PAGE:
What is AAC? AAC is a set of tools and strategies that an individual uses to solve
everyday communicative challenges. Communication can take many forms
such as: speech, a shared glance, text, gestures, facial expressions,
touch, sign language, symbols, pictures, speech-generating devices, etc.
Everyone uses multiple forms of communication, based upon the context
and our communication partner. Effective communication occurs when the
intent and meaning of one individual is understood by another person.
The form is less important than the successful understanding of the
As part of my Cerebral Palsy I was unable to speak until I was 4 years old. Until that time I used a picture board. Mine was different but this gives you the basic idea of a picture board. I think mine probably had things like mom, dad, sister, brother, toilet, hungry, thirsty and other words that a young child would need to communicate.
Once I learned to speak through the help of a speech pathologist I no longer needed my picture board. It wasn't until I moved away from home and no longer had my parents to speak for me if people didn't understand that I started asking what devices were available to help me. For me I use my AAC device in situations where my speech may not be understood (such as going to a new doctor or a social services agency) or in situations where I know I may not be heard because of noise levels as in situations where I need to speak louder my speech becomes more distorted.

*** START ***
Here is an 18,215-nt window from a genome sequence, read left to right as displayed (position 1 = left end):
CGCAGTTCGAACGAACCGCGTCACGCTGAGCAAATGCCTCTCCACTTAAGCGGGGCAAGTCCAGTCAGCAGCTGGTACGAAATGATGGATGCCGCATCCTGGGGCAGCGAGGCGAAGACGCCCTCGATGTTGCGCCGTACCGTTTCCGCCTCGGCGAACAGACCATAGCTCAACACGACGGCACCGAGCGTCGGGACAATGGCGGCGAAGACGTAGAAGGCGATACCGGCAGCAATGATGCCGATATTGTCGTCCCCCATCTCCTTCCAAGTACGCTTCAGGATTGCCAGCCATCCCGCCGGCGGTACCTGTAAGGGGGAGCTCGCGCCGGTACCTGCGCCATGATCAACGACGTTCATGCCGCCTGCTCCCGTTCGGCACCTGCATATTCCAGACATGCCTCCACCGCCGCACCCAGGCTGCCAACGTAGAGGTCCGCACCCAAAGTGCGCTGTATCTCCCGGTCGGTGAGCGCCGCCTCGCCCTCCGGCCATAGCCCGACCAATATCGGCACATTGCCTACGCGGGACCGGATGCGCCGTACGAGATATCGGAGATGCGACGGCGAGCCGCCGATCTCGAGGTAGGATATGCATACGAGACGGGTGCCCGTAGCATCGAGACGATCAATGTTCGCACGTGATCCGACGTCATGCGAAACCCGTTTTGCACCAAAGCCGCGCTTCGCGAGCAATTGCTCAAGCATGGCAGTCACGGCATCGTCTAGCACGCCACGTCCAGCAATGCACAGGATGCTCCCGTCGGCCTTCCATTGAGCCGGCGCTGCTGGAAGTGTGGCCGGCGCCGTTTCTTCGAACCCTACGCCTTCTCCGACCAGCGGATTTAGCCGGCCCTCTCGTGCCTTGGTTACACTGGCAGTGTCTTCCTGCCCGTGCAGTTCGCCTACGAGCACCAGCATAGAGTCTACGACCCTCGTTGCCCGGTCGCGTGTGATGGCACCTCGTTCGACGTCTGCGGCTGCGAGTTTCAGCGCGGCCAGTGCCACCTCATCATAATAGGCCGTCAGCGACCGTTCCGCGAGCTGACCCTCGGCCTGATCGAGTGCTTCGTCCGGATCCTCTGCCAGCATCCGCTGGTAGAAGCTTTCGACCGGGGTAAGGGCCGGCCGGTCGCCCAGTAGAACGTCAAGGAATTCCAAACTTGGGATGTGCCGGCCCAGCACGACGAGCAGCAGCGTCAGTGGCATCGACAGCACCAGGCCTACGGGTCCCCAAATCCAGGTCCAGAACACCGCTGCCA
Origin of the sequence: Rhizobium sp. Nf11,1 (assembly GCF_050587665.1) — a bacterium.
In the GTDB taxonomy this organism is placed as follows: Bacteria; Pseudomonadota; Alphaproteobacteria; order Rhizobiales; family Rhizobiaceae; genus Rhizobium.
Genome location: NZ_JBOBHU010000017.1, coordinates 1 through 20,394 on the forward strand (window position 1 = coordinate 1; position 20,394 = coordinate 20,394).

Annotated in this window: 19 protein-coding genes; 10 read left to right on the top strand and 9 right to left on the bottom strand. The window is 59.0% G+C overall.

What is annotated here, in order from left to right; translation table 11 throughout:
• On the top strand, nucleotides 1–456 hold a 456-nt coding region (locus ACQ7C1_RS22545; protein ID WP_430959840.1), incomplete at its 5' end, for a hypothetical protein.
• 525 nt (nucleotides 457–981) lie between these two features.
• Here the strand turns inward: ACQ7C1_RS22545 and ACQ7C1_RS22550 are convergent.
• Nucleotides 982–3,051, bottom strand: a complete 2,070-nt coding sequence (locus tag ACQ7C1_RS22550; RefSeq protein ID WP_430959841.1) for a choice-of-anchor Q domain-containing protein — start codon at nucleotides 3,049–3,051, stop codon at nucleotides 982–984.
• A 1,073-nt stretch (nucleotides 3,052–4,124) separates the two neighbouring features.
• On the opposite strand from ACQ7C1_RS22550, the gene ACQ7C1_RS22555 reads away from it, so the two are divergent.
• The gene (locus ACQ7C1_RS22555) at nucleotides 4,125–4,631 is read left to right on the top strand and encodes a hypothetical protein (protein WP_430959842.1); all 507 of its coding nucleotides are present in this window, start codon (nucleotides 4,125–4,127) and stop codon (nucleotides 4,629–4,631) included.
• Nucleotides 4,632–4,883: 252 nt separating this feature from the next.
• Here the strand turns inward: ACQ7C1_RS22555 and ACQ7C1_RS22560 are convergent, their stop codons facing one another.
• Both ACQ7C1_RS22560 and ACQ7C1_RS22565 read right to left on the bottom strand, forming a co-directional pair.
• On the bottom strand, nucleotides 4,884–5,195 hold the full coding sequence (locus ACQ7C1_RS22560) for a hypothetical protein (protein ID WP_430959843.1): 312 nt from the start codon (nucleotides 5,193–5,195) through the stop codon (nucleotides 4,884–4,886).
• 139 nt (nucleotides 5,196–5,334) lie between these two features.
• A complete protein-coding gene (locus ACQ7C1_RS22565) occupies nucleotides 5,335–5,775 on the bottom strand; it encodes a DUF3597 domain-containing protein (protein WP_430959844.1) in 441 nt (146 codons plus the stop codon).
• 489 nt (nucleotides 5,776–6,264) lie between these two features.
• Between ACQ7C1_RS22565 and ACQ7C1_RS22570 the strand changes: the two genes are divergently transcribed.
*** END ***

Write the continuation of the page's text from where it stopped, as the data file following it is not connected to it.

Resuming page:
My first device was a Dynavox. This is a great AAC device but I found for a person such as myself who has an unsteady gait, the portability of the device was not what I was looking for as I found it quite heavy. It did however have all of the options I wanted such as the alphabet board for spontaneous conversation and also allowed me to program messages for use in places I may need to use the device.
My second device it was a PDA (Personal Digital Assistant) with AAC software that had the same capabilities that the dynavox had but was alot more portable. I could place this, like a phone, in my bag or purse and take it out when needed.
A few years after I got my PDA I purchased a Samsung tablet. Originally I purchased the tablet just like a lot others to replace my laptop to have something more portable to have when I went away on trips. I decided it was time to combine the two devices and started searching for AAC software to use on the tablet. I asked for some ideas from my AAC clinic and they recommended I use a software program called "Predictable', it had all of the features that I needed and has been my chosen AAC software for about the last year and a half.
As I know a number of educators read my blog I thought I would relate this back to how having a speech impediments and/or having an AAC device can be effectively use in the classroom. For those students who have a difficult time getting their words out or who's speech may be unclear the best thing an educator can do is to give the student time to formulate their answers. If you know ahead of time what questions you will be asking, perhaps give the question to the student who may have difficulty speaking or using an AAC device time to form their answers.
Please feel free to ask me questions about any of my blogs.
For more information of people with communication disabilities please visit the 'Communication Disabilities Access Canada'.